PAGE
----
Google Glass Enterprise Edition: What We Know So Far - InformationWeek

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Google Glass Enterprise Edition: What We Know So Far

The rumored Google Glass Enterprise Edition looks more like a maintenance release to placate the company's handful of Glass at Work partners until the company finds a way to reimagine and reinvigorate the project.

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The next version of Google Glass appears to be intended for businesses. According to a report from 9to5Google, Google is testing an "Enterprise Edition" of its computerized eyewear.

The website reports that the device will have a larger prism display and an Intel Atom processor, which presumably will offer better performance and battery life. The initial consumer-oriented version of Glass came with a TI OMAP 4430 processor. Last November, The Wall Street Journal reported Google's intention to shift to an Intel chip.

In an email to InformationWeek, Google confirmed only that work on Glass continues, as the company said when it ended the Google Glass Explorer program in January. "The team is heads down building the future of the product and we're not commenting on rumor or speculation," a spokesperson said in an email.

A glimpse of the future of Glass appears to have surfaced at the Federal Communications Commission. Recent regulatory filings indicate that Google submitted a device designated "GG1" for FCC evaluation and approval.

(Image: Google)

(Image: Google)

"GG" likely stands for "Google Glass." Also, appropriately for a device worn on the head, the FCC SAR evaluation documents mention "head exposure" and "head phantoms," models of the human head used for radio-frequency exposure testing by the agency. They also describe the device as "irregular" in shape, which fits Glass.

An additional point of association with Google Glass: The Google regulatory compliance officer corresponding with the FCC is Warwick Wong, whose name showed up in previous FCC filings related to Glass. Wong's LinkedIn profile says that he works for Google [X], the experimental technology group that oversaw Glass until earlier this year, when the project was moved to Tony Fadell's Nest home automation group.

Whether Fadell is overseeing Google Glass Enterprise Edition isn't clear. In May, at Google's Zeitgeist conference in London, Fadell described that sounds like a substantial revision of Google Glass to the Financial Times: "We've decided to go and look at every detail, have no sacred cows and figure out the way forward," he said. "I have a really engaged team, they're really excited about the future and expect more things to come soon."

Google Glass Enterprise Edition doesn't appear to be all that exciting – the one notable innovation reported by 9to5Google is a Google-made external battery pack to extend device availability in the field. Given Nest's focus on the consumer market segment, it would make sense if Fadell's effort to rethink Glass ends up as a consumer product, at least initially.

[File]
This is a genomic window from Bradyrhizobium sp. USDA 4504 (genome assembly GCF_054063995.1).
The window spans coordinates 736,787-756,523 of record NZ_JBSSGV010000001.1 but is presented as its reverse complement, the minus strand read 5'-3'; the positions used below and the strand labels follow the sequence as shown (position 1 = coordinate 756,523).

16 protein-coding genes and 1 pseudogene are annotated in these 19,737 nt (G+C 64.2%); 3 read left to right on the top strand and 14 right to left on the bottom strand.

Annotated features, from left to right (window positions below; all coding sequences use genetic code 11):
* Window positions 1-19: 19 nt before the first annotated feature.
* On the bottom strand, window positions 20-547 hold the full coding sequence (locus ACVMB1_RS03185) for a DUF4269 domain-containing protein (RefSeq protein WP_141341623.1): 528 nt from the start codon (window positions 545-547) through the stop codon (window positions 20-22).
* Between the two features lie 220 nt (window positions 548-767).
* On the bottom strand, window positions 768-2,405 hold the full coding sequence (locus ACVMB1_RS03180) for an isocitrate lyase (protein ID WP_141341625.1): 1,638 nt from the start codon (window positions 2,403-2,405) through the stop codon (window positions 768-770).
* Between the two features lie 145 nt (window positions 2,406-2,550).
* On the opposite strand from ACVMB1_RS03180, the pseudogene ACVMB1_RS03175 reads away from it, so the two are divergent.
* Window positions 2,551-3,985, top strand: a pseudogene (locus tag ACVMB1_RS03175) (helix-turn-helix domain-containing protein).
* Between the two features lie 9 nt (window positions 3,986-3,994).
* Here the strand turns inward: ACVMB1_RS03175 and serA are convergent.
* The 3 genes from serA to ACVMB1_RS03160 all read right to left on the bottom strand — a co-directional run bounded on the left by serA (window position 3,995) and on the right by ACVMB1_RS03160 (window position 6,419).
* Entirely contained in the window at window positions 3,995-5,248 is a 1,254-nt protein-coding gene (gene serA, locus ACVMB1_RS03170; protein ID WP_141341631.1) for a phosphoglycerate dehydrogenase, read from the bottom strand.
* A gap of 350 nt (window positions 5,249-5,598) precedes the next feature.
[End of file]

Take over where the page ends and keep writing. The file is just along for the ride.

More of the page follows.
The Wall Street Journal last year said Google still views Glass primarily as a consumer device, noting that fewer than 5% of the more than 300 employees working on Glass (at the time) focused on Glass at Work, the company's enterprise wearable program.

Historically, Google has tended to rely on partners to adapt its mass-market products and services to enterprises. Assuming that's still the case, Google Glass Enterprise Edition looks more like a maintenance release to placate the company's handful of Glass at Work partners until Fadell's group finds a way to reimagine and reinvigorate the project.

Thomas Claburn has been writing about business and technology since 1996, for publications such as New Architect, PC Computing, InformationWeek, Salon, Wired, and Ziff Davis Smart Business. Before that, he worked in film and television, having earned a not particularly useful ... View Full Bio

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User Rank: Ninja
7/13/2015 | 1:01:55 PM
Re: Glass's Progress
Not to mention the fact that the expectations of privacy are greatly reduced when you are at work!
User Rank: Ninja
7/11/2015 | 1:20:11 PM
Re: Glass's Progress
The consumer applications for Google Glass just aren't available – yet. 

They will be someday, but I think this type of technology is currently more well-suited for an enterprise environment rather than people wearing them walking down the street. 
User Rank: Ninja
7/10/2015 | 4:01:10 AM
Re: Glass's Progress
Initially, a replacement prescription lens can also cause a headache. It will be interesting to see if consumers are able to identify whether Glass (the technology) or the lens is the cause of discomfort.

A few weeks ago, I came across an AC repair/maintenance business that was utilizing a clamp meter and a Google Glass in their ad campaign. It would be interesting if the business was deriving actual value from the use of Google Glass. For instance, if a famous landmark can be displayed then, historic readings of an AC should also be possible.  
Thomas Claburn
Thomas Claburn,
User Rank: Author
7/9/2015 | 10:06:05 PM
Re: Glass's Progress
One thing the FCC does not test for, that Google warns about, is the possibility of headaches from extended use of Glass.
User Rank: Ninja
7/9/2015 | 8:50:48 PM
Glass's Progress
It's good to see that a lot of thought is going into radio-frequency exposure; concerns about dangers the dangers therein are important to first quantify and then minimize. I still believe that this product will have its early life as a product for professional users rather than consumers, and will find it's way into more widespread use only as the price comes down.
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